MIG Issues And How To Correct Them


Over the years, MIG welding processes have been improved with better welding equipment. With the more advanced equipment available today, it is possible for many operators to forget essential steps when performing the weld. Here are some common welding problems and some simple solutions.


In MIG welding a common unwanted side effect is spatter. These are droplets of molten material that are produced in the welding arc. Spatter happens when welding currents or voltages are set too high or if there isn’t enough gas shielding. In order to avoid spatter, reducing the welding current and arc length (voltage) can minimize spatter. Checking the shielding gas type and flow rate is always a good idea if spatter is present as well as cleaning the gas nozzle. Increasing the tip-to-plate angle will also help to reduce spatter.


Porosity is caused when gas bubbles are trapped in the molten weld puddle as it solidifies. Foreign materials on the surface can be a large contributor to porosity formation, these include moisture, oils, paint, heavy mill scale or rust on the material surface to be welded, lack of proper gas shielding, or when small gaps are present between two surfaces that can trap atmospheric air. To avoid porosity in a weld, the welder should make sure the welding area is clean of foreign materials and wiped clean. It would also be a good idea to check the shielding gas type and flow rates and to clean the gas nozzle of the welding gun. Making sure two pieces of material to be welded together are fitted tightly can help prevent porosity as well.


Undercuts occur when the arc voltage is too high or when the arc is too long which cause the parent material to be melted away and not filled. It can also happen if there is incorrect weld wire selection or the tip-to-plate angle used for welding is wrong. It is also important to check for proper technique concerning the manipulation of the weld wire used. It is very important when using the weave because a weave that is too large may not allow the molten puddle to fill in correctly. In this instance slowing down the travel speed can help solve the issue.

Heat Deformation:

Heat Deformation happens during the cooling process of the welded parts. If the welding sequence is not correct for the intended parts, if there are too many weld beads, or poor fit-up of the parts before and during welding, the part may be deformed from heat. Solutions to avoid deformation are welding from the center out on the parts, to weld from both sides of the joint or to sequence the welds in a manner that allows proper heating and cooling of the parts.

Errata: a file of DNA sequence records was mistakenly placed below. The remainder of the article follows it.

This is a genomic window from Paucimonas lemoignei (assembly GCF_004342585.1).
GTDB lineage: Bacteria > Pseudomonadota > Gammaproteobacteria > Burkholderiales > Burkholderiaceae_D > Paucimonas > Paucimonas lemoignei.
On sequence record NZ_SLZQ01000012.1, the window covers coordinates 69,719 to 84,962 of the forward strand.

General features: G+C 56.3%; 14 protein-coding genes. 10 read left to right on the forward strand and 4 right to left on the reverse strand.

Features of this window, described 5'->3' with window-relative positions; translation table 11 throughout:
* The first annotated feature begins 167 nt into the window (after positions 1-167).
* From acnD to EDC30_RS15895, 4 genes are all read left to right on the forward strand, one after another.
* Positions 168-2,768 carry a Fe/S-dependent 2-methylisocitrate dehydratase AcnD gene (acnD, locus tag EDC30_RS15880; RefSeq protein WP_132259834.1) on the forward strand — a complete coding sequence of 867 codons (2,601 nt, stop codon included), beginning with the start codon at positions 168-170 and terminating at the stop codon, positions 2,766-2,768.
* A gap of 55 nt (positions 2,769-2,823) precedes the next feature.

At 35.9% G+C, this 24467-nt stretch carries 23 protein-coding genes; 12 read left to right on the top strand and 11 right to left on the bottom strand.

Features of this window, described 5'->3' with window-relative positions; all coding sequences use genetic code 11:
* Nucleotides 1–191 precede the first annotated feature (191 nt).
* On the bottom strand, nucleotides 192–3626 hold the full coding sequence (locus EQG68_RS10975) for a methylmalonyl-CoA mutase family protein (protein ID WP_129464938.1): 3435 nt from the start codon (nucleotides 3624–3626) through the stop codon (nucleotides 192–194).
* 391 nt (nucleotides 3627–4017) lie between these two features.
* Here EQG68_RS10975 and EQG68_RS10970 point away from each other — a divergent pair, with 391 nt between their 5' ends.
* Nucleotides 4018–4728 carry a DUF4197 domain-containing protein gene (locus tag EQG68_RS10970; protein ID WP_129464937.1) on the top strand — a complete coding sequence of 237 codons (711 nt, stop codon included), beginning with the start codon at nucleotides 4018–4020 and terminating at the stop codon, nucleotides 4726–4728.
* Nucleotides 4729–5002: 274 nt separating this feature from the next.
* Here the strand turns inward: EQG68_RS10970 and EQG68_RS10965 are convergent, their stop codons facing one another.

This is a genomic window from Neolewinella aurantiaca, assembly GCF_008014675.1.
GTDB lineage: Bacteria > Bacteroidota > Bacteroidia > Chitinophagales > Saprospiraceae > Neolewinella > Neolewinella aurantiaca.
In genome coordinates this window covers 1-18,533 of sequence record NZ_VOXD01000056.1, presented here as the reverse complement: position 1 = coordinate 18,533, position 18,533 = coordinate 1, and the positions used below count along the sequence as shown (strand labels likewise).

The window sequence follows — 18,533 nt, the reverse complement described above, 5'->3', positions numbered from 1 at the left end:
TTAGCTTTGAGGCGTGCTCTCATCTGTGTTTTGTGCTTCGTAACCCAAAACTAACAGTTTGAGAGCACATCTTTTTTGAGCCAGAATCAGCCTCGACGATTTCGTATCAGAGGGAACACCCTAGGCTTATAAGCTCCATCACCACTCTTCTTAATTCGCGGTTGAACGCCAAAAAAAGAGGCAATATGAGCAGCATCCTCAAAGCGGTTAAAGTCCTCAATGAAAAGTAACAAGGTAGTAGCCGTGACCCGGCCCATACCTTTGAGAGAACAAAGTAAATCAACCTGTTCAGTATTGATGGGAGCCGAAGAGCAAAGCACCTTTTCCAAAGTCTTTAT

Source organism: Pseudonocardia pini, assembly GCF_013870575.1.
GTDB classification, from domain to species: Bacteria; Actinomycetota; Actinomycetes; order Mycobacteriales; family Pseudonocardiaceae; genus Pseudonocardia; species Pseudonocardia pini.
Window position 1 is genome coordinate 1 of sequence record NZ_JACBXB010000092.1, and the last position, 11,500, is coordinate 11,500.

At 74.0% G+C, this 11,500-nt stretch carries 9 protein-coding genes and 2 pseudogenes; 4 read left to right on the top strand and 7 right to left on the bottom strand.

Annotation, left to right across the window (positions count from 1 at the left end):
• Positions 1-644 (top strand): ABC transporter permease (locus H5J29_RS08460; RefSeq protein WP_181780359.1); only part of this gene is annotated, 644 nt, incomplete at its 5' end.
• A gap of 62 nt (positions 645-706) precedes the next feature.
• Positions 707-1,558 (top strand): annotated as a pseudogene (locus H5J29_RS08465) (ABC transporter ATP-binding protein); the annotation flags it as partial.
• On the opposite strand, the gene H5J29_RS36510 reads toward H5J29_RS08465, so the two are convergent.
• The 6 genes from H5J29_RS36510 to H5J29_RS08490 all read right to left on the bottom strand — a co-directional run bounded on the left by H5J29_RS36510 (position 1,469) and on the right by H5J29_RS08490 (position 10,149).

In any type of welding, a crack is always considered a defect. It can be dangerous because small cracks have the potential to grow over time and cause a weld failure. It is necessary to spend time grinding, cleaning, filing or deburring the edges of the plates so they easily fit together to help to avoid cracks. It’s a good idea to preheat and sometimes post heat treat thicker materials to help reduce the possibility of cracks developing by allowing the material to heat and cool more evenly.

Fusion and Penetration:

Incomplete fusion occurs when the weld fails to melt together on one side of the weld to the parent material. Incomplete penetration occurs when both sides root region of the joint are unfused. These issues are more common in processes such as MIG, FCAW and SAW where the weld metal is deposited as the arc consumes the weld wire (electrode). Solving this issue includes the use of a wider root gap and a weld wire diameter size that is approximately the gap width of the root. Lowering travel speed and weaving between the plate edges can help to solve these issues as well.

Proper techniques as well as correctly preparing materials to be welded can head off most of these issues. Always research the material to be welded and gain as much knowledge as possible prior to starting a project. By becoming more diligent upfront, most problems associated with welding can be eliminated prior to striking the first arc.

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